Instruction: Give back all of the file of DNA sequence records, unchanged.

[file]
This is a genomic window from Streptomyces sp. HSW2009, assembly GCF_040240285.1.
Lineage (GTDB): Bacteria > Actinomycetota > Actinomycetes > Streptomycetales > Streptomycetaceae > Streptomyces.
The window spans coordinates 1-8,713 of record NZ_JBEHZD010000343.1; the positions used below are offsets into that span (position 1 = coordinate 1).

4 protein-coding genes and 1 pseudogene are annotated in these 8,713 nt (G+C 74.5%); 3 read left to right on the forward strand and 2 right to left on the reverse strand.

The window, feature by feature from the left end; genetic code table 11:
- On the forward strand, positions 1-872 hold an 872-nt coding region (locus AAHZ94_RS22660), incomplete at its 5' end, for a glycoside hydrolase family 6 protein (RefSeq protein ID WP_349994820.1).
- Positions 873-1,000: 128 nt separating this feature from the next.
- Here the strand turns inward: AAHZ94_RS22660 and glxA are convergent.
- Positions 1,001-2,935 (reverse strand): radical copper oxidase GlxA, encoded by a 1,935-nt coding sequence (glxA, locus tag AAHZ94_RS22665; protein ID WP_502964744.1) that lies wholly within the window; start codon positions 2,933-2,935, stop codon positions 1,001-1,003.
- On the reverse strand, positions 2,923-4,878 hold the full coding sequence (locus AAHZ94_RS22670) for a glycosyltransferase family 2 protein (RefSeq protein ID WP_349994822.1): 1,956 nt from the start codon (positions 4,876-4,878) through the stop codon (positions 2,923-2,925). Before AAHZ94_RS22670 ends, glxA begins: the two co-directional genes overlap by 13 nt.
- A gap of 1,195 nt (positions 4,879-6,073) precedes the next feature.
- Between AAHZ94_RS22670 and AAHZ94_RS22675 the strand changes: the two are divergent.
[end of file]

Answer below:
This is a genomic window from Streptomyces sp. HSW2009, assembly GCF_040240285.1.
Lineage (GTDB): Bacteria > Actinomycetota > Actinomycetes > Streptomycetales > Streptomycetaceae > Streptomyces.
The window spans coordinates 1-8,713 of record NZ_JBEHZD010000343.1; the positions used below are offsets into that span (position 1 = coordinate 1).

4 protein-coding genes and 1 pseudogene are annotated in these 8,713 nt (G+C 74.5%); 3 read left to right on the forward strand and 2 right to left on the reverse strand.

The window, feature by feature from the left end; genetic code table 11:
- On the forward strand, positions 1-872 hold an 872-nt coding region (locus AAHZ94_RS22660), incomplete at its 5' end, for a glycoside hydrolase family 6 protein (RefSeq protein ID WP_349994820.1).
- Positions 873-1,000: 128 nt separating this feature from the next.
- Here the strand turns inward: AAHZ94_RS22660 and glxA are convergent.
- Positions 1,001-2,935 (reverse strand): radical copper oxidase GlxA, encoded by a 1,935-nt coding sequence (glxA, locus tag AAHZ94_RS22665; protein ID WP_502964744.1) that lies wholly within the window; start codon positions 2,933-2,935, stop codon positions 1,001-1,003.
- On the reverse strand, positions 2,923-4,878 hold the full coding sequence (locus AAHZ94_RS22670) for a glycosyltransferase family 2 protein (RefSeq protein ID WP_349994822.1): 1,956 nt from the start codon (positions 4,876-4,878) through the stop codon (positions 2,923-2,925). Before AAHZ94_RS22670 ends, glxA begins: the two co-directional genes overlap by 13 nt.
- A gap of 1,195 nt (positions 4,879-6,073) precedes the next feature.
- Between AAHZ94_RS22670 and AAHZ94_RS22675 the strand changes: the two are divergent.